By Sean Ellis
Idaho Farm Bureau Federation
BOISE – Much of Gov. Brad Little’s Jan. 11 State of the State address was devoted to explaining the actions he took in response to COVID-19.
But the governor’s speech did include a few paragraphs highlighting how important agriculture and water are to Idaho’s way of life.
And Little’s proposed fiscal year 2022 budget includes a significant amount of money for several projects or programs important to the state’s agricultural community.
The governor’s proposed budget – the 105-member Idaho Legislature will set the state’s official fiscal 2022 budget – recommends $3 million in state funds for the planned $7 million renovation of University of Idaho’s agricultural research station in Parma.
A lot of important agricultural research is conducted at the research station in southwestern Idaho but the facilities there are more than half a century old.
U of I plans a $7 million upgrade of the Parma station and the modernized facility would include updated laboratories and equipment, new greenhouses, new graduate student housing and four new positions: an Extension fruit and viticulture specialist, a weed scientist, an irrigation and soil scientist and a scientist that specializes in pollination.
That would bring the total number of research faculty at the Parma center to 10 and they would study everything from bugs to weeds to water and soil.
Michael Parrella, the dean of UI’s College of Agricultural and Life Sciences, has told industry members that research conducted at the renovated Parma center would benefit farmers in every part of the state.
The university is close to its goal of raising $3 million for the project from private industry and the university will put $1 million toward the project, in addition to the $1.5 million it already allocates to the research center annually.
If lawmakers agree to provide $3 million toward the project, the plan is to start construction this year with a goal of having it completed by 2023.
Little is also recommending lawmakers allocate $50 million to the Idaho Water Resource Board’s water management account to potentially be used for a project that would raise Anderson Ranch Dam 6 feet, creating 29,000 acre-feet of additional water storage space in the Boise River reservoir system, which is an important source of irrigation water for farmers during the hot summer months.
The raising of Anderson Ranch has already been approved at the federal level and $9 million in federal money is available for the $83 million project.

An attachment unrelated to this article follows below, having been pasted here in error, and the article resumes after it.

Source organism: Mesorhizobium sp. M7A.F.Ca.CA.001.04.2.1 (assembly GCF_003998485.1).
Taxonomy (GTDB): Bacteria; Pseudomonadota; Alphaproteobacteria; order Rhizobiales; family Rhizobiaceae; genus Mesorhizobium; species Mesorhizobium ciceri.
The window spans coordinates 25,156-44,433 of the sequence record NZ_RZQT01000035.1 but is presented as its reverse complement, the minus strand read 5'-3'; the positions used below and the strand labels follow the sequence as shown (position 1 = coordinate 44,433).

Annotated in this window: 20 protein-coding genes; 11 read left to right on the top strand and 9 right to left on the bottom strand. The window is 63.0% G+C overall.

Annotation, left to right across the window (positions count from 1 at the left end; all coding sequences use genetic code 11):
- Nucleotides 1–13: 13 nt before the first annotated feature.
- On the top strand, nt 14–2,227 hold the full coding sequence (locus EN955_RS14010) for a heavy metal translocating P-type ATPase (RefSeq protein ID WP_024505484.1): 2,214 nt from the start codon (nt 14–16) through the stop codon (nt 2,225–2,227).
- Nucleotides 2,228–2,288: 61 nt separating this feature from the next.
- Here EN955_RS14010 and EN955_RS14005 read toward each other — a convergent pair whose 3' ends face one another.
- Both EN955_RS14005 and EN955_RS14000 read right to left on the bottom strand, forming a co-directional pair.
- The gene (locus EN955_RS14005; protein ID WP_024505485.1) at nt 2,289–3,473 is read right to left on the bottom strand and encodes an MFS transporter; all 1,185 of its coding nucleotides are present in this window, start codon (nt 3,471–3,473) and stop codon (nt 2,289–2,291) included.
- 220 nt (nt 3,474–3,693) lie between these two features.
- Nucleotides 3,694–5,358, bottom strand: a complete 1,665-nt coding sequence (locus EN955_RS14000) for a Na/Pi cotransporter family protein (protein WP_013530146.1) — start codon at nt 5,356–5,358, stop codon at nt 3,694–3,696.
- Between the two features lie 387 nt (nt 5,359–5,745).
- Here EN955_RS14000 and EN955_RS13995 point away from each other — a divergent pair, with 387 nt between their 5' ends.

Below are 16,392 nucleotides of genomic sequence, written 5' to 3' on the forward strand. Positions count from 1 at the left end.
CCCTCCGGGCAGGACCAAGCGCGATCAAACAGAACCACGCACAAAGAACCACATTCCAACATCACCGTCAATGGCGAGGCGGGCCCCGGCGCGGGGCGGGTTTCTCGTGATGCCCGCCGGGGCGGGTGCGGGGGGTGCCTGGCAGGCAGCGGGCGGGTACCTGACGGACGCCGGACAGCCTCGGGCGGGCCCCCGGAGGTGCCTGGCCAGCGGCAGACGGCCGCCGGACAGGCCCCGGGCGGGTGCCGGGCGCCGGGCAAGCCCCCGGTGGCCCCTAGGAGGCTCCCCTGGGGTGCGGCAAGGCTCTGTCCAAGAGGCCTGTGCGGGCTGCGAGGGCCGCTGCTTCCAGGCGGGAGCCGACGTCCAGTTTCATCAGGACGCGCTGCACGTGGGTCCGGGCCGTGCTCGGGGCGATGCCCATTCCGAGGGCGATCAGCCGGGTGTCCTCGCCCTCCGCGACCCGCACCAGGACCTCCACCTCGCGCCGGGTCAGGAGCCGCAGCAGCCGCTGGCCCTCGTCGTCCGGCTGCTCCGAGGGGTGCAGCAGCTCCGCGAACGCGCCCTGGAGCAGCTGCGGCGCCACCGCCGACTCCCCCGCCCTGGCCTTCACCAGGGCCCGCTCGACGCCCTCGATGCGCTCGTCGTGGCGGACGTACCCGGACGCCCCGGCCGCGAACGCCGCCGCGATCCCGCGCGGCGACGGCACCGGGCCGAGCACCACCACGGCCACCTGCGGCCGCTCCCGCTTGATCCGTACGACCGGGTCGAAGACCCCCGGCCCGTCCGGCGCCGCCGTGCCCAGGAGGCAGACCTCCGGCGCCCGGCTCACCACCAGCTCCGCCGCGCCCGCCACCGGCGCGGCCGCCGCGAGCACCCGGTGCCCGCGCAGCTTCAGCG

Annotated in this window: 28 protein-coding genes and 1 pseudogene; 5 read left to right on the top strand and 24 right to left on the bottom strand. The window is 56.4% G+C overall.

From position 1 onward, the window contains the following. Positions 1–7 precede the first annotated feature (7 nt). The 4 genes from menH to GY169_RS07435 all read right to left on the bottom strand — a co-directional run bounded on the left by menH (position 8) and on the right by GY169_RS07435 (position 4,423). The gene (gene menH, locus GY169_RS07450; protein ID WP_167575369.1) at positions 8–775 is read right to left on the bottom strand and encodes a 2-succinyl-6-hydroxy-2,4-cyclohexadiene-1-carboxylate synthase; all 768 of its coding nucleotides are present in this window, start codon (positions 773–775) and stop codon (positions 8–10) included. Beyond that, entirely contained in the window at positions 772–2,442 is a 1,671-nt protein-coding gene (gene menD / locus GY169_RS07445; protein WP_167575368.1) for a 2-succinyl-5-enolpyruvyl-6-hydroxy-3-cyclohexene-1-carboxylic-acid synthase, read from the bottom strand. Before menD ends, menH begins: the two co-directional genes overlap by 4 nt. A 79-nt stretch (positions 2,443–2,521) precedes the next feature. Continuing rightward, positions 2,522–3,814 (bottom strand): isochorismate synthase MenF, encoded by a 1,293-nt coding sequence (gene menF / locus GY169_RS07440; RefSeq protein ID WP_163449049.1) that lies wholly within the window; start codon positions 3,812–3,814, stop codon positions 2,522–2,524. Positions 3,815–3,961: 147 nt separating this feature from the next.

In addition to state and federal money, the rest of the project’s cost would likely come from irrigation districts, canal companies, cities and other entities that want to sub-contract for water storage space in the Boise River reservoir system.
“This is our first real opportunity for significant new reservoir storage in the state in 50 years,” said Brian Patton, the planning bureau chief for the IWRB.
The water board could also some of the money for a Mountain Home Air Force Base water supply project or other large-scale water projects.
There is some interest in building a large-scale aquifer recharge site in Eastern Idaho, similar to what already exists in the Magic Valley area of southcentral Idaho, Patton said.
Little’s proposed budget also recommends $1 million for the Idaho Department of Environmental Quality’s Agriculture Best Management Practices Fund to support implementation of projects in high-priority watersheds throughout Idaho. These projects utilize agricultural BMPs to reduce sediment and nutrients entering water bodies.
“Agriculture, and our economic future, hinge on safe and dependable water sources,” Little said in his State of the State address. “Water is truly the source of life. My (Building Idaho’s Future) plan makes $60 million in strategic investments in long-term water projects and safe water systems for our communities.”
The governor has also recommended $354,000 in state general fund money be used to begin the Bear River Basin water adjudication process.
His proposed budget includes $750,000 to fund food-processing technical education opportunities. This money is included in the career technical-education sub-category of a one-time, $30 million expenditure on education.
In his State of the State address, Little said, “In Idaho, agriculture remains a way of life. Last year, Idaho’s farmers, ranchers and allied businesses met a crisis with increased productivity, as they have done for generations.”
“Farmers gave Idahoans faith that empty grocery store shelves were just a matter of timing and not an issue of true scarcity,” Little said. “Idaho agriculture continued to feed the state, the nation and the world.”
Little is also proposing $295 million in one-time tax relief and $160 million in ongoing tax relief. This includes doubling the Idaho grocery tax credit one time and increasing the circuit breaker property tax relief for one year, while reducing income taxes on an ongoing basis.
The proposed tax relief should come as welcome news to Idaho Farm Bureau Federation members, said Russ Hendricks, director of IFBF’s governmental affairs division.
“Farm Bureau is always supportive of lower taxes. That’s a foundational policy for Farm Bureau,” he said.
The governor’s proposed budget also recommends $54 million to expand broadband access to unserved or under-served rural households.